Ann Patchett’s novels tend to share some common themes, among them the importance of love, particularly love of community or family; the destructiveness of deception or lying; and the grief that accompanies the experience of loss.
The Patron Saint of Liars
A dominant theme of Patchett’s first novel, The Patron Saint of Liars, is deception. When the pregnant Rose Clinton decides to have her baby at St. Elizabeth’s, a Catholic home for unwed mothers, she resigns herself to being a liar, but actually she began living a lie when she realized that her marriage to her child’s father, Thomas, was not God’s plan for her. Driving from California to Kentucky, she lies to everyone she meets, and at St. Elizabeth’s she joins a community of liars, telling the expected falsehood about her baby’s father—that he is dead. Her deception continues as she helps conceal a friend’s labor and denies hearing the prophecy that her roommate’s baby will die at birth. She allows Wilson Abbott, known as Son, to believe she is unmarried and thus to marry her so she can keep her baby. Her lies eventually force Son to ask their daughter, Sissy, to conceal her age from Thomas Clinton; suspecting that Thomas is Sissy’s biological father, Son fears losing custody. In fact, Rose refuses to lie only when the sacraments of confession and Holy Communion are involved; she will not lie to God. Thus she marries Son in a civil ceremony, though he must lie to the magistrate about her missing birth certificate.
A second theme of this novel is the importance of community. Patchett typically creates settings that are isolated from the everyday world, then brings together diverse groups of people who develop a sense of community, even family. Rose adored her mother but gave up their relationship in self-imposed penance for lying. She finds unconditional maternal love again in Sister Evangeline, whom she seems to love in return. Her roommate, Angie, becomes the sister Rose never had—the first of Patchett’s sister surrogates. The handyman, Son, is another damaged soul who has found a sense of belonging at St. Elizabeth’s. Drawn to Rose, who is as emotionally distant as his dead fiancé Cecilia, he marries her; he adores Rose’s daughter, whom Rose names Cecilia. With Sissy, as she prefers to be called, Son establishes a genuine, if unique, family; Sister Evangeline and neighbor June Clatterbuck constitute their extended family.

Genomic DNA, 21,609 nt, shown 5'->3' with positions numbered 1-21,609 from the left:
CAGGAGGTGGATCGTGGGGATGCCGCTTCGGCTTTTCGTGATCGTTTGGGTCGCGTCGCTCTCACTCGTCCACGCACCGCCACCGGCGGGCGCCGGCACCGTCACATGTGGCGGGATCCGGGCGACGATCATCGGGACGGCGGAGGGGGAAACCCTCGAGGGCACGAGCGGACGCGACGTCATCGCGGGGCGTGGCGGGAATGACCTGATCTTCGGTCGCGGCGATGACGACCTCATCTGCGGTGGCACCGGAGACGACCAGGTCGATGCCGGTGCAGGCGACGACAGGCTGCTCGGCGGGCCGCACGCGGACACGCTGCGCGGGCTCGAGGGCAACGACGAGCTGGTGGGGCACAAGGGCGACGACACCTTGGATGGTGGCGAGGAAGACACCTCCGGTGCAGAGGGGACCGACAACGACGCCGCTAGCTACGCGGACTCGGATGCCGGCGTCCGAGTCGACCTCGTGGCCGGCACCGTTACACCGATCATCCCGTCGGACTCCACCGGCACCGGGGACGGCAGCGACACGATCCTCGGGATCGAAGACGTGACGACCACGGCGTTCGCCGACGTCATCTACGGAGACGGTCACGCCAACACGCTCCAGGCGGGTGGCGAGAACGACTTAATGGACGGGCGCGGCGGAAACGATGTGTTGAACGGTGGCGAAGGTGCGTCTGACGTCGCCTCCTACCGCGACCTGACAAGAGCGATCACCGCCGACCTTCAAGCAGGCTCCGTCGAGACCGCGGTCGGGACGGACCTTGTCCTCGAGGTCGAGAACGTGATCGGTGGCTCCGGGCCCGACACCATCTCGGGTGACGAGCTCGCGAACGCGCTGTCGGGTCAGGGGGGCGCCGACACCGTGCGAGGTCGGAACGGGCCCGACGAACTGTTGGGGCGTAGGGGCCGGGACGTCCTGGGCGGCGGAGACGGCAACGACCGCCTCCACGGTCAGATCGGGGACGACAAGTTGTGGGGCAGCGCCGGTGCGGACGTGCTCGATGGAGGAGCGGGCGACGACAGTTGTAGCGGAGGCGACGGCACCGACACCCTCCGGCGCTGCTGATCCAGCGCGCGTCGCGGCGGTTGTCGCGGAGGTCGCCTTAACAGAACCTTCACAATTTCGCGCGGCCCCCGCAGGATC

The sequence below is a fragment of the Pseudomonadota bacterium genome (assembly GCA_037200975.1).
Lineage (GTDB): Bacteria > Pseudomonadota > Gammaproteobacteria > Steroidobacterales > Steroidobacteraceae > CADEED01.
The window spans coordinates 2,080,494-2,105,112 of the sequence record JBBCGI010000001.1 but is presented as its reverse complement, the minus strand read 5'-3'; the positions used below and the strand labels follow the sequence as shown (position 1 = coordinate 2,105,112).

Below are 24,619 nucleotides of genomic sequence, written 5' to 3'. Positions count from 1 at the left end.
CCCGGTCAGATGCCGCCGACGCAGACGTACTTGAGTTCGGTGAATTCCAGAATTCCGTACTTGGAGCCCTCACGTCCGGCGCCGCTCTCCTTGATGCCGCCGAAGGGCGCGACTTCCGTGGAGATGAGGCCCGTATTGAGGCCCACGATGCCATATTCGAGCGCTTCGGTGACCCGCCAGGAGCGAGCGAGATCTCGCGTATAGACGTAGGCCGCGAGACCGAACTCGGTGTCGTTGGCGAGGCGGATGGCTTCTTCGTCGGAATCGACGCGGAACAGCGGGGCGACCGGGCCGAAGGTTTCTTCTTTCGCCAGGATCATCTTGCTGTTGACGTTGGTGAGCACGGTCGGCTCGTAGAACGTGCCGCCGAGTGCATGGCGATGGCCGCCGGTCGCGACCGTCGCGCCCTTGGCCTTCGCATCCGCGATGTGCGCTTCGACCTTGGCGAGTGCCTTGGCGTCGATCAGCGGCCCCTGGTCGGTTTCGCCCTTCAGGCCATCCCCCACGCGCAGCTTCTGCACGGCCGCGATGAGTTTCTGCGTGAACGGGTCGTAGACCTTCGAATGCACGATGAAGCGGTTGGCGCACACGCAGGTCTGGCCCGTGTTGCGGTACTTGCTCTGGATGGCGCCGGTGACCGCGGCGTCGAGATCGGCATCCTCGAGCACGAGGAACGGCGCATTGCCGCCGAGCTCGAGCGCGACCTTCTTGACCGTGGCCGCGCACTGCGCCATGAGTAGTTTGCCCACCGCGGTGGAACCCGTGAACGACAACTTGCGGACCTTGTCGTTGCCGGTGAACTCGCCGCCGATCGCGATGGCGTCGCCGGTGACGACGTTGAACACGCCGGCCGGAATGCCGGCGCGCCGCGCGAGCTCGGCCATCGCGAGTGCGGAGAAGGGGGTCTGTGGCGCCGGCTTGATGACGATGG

The theme of loss and resulting grief is also part of The Patron Saint of Liars. Son left his home in Tennessee after his fiancé drowned because he had been unable to save her. His wanderings parallel Thomas’s journey to find Rose, whom Thomas has never divorced. Coming to Habit, Kentucky (the town’s name perhaps an indication of Patchett’s fascination with puns), Son met June, who directed him to St. Elizabeth’s, where he became an accepted part of the community.
Patchett’s novels typically introduce some elements of the supernatural, and that is true of this first novel. St. Elizabeth’s was built on the site of a healing spring, which disappeared years earlier. Sister Evangeline is clairvoyant, and in dreams Son is visited by his dead fiancé.
In Taft, Patchett again develops the theme of family or community, focusing the action on a group of Beale Street bar habitués whose world seems entirely separate from the rest of Memphis. John Nickel, the first-person narrator, is a popular jazz drummer who has given up his musical career in order to maintain contact with his son, Franklin, the only person he loves wholeheartedly. Although Franklin’s mother, Marion, has taken him to Florida, they and Marion’s family (the Woodmores) constitute Nickel’s entire biological family. With the regular bar employees (especially Wallace the bouncer), however, this African American bar manager has developed another kind of family. In contrast, although the Tafts have maintained geographic proximity, the death of Levon (the father) has destroyed their emotional closeness. Through flashbacks, Patchett reveals their dramatic personality changes after Levon’s death forced them to move to Memphis and live with wealthy relatives.
The theme of loss is significant in Taft. In different ways, all the major characters have experienced loss. The Tafts are grieving for their father. Vulnerable because he misses his son, Nickel understands the Tafts’ grief; thus he pities the waiflike Fay, hires her (though he suspects her of lying about her age), and allows her brother Carl to hang out in the bar. In a confused mix of pity, friendship, and physical attraction, Nickel attempts to become a surrogate father to Fay and later to Carl; the result is nearly disastrous for everyone.
The dominant theme in Taft is responsible love. Until Franklin’s birth, Nickel had never loved anyone but himself; he adores his son at first sight, however, and soon learns that with such love comes...
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